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12 Tips for a Successful Garage Sale

It’s garage sale season around here and I really enjoy it.  I love cleaning out things that we don’t need/want/use anymore and making a little money as well.  What better way than to get rid of all the kids’ clothes and toys they’ve outgrown and pay for the things they want and need?  I’ve had many successful garage sales and I wanted to share my proven tips and tricks with you.

1.  Clean out the garage. No one wants to see your cluttered, dirty garage.  Get everything out and sweep the floor.  Anything that is not for sale needs to be stacked neatly out of the way.

2.  Clearly label items that are NOT for sale. Bikes, ladders, wagons, tool boxes and garbage cans (go figure) seem to attract a lot of attention from my shoppers.  So instead of answering the same question all day long:  “Is the bike/ladder/wagon/tool box/garbage can for sale?”  You can just tape a sign to these objects and let people know.

3.  Hang clothes as much as possible. If you want top dollar for clothes, they need to be on hangers.  The clothes should always be clean (you’d be surprised how many crusty shirts I find at garage sales) and hanging with similar clothes and organized by size.  So, womens shirts should be together and boy’s jeans should be together and so on.  Think, What would Macy’s do? Button the shirts, tie the ribbons on dresses, zip up jeans.  The better your presentation, the better your profit.

4.  Have a dressing room area. Over the years I’ve learned to have a dressing area where people can try on clothes.  Even though I only want 3 bucks for my $65 jeans, it will be hard to convince someone to buy them until they try them on.  I don’t like letting people into my house, so I made a little nook in a corner of my garage.  I used an old free-standing room divider screen (that I was actually trying to sell one year) and a remnant piece of carpet for them to stand on.

5.  Display shoes on the driveway. Shoes are decent sellers, but only if the buyers can see them.  Buyers won’t take the time to dig through buckets of shoes, so you need to display them in neat rows – again by size and gender.  I’ve started tying my shoes together with zip ties, because it keeps the pairs together and makes it look neater.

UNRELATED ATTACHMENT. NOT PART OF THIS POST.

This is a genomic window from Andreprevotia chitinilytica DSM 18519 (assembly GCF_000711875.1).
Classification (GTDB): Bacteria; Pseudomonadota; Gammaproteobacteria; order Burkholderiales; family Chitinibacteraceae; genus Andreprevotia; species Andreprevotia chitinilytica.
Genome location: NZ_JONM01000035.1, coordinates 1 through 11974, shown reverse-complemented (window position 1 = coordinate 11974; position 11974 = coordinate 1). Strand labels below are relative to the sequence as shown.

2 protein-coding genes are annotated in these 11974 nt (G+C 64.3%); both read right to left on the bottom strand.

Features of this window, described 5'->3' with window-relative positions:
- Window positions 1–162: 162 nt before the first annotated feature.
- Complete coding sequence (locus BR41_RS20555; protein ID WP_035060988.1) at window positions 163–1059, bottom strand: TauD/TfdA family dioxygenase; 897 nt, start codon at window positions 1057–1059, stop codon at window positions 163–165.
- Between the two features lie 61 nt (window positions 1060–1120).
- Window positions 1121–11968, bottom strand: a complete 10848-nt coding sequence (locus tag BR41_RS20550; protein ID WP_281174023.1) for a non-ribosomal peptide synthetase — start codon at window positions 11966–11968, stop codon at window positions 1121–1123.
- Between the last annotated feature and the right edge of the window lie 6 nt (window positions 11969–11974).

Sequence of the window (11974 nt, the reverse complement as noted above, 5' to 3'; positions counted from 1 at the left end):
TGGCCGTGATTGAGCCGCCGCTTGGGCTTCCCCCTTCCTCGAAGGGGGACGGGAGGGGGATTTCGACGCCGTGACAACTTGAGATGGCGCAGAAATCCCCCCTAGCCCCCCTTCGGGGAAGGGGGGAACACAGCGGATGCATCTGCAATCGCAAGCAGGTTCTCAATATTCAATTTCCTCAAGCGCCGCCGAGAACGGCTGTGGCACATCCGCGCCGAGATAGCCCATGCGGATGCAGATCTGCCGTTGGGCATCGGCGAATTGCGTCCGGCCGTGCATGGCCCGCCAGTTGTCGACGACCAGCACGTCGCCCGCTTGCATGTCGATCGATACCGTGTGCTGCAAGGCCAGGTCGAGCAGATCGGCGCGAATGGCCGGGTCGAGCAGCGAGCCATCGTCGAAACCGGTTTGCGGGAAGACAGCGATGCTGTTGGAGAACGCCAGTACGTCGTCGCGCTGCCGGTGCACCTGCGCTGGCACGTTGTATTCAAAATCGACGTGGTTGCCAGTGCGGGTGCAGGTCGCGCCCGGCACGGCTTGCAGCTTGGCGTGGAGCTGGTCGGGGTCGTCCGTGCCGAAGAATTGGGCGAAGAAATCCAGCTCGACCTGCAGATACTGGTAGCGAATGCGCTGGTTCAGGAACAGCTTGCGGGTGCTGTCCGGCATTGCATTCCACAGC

6.  Group items together on clean tables with smaller, loose items in boxes or baskets. Housewares at one end, toys at the other, belts in a box, winter hats/gloves/scarves in another box.

7.  Attach pieces of toys together so they won’t be lost. So many toys have tiny pieces that you hunt for days to find just so you can put them in your garage sale and lose them in the garage!  As I find the pieces, I put them in a big Ziploc bag and once I have all the pieces, I label the bag and seal it with packing tape.

8.  Only sell seasonal items. If it’s a spring garage sale only sell spring and summer items – no Christmas decorations.  If it’s a fall garage sale, no pool toys.  Off-season items take up space and don’t sell as well.

9.  Put big ticket items on Craigslist. Many people don’t have the time or desire to drive around looking for must-have items.  They use Craigslist.  You’re already going to be sitting at your garage sale with your big items, so you might as well advertise on Craigslist and bring those buyers to your sale.  List items like furniture, golf clubs, bikes, ride on toys, scooters, strollers, carseats, Legos.

10.  Give the kids a job. I always have a cooler full of soft drinks, water and juice pouches for my kids to sell.  They sit at their own little table and have a great time wheeling and dealing.

11.  Don’t price anything for less than a quarter. It’s annoying to make change for a ten cent item.  If your item isn’t worth a quarter, put it together with some similar items until it’s worth a quarter.  Or donate it.

12.  Don’t be afraid to haggle. Garage sale shoppers are haggling pros.  If something is a buck, they’re going to ask if you’ll take a quarter.  If your goal is to get rid of the item at any cost, then take the quarter.  If you think a buck is a heck of a deal and you’re not in the mood to give it away for a quarter, then say so.  Counter them at 50 cents or hold firm on your buck.  You can always blame it on your imaginary friend “Mary.”  You can say, “That’s Mary’s item and she’s not here right now, so I’d better hold firm for her sake.”  Nine times out of 10 if you hold firm, the buyer will cave.  They know a good deal when they see one, they were just hoping for a steal.

What about you?  Any tips you can share?

Be sure to read my daily rants at People I Want to Punch in the Throat where you’re sure to laugh and/or might be offended (it’s where you can find my R-rated rants).

Follow People I Want to Punch in the Throat on Facebook and Twitter.

Read more of Jen at PIWTPITT — Why Can’t Boys Be Boys? and Open Letter to Silly Celebrity Moms and Are You Raising Free Range Kids? and Mommy Guilt:  Yesterday I Figured Out What All the Hoopla Was About.

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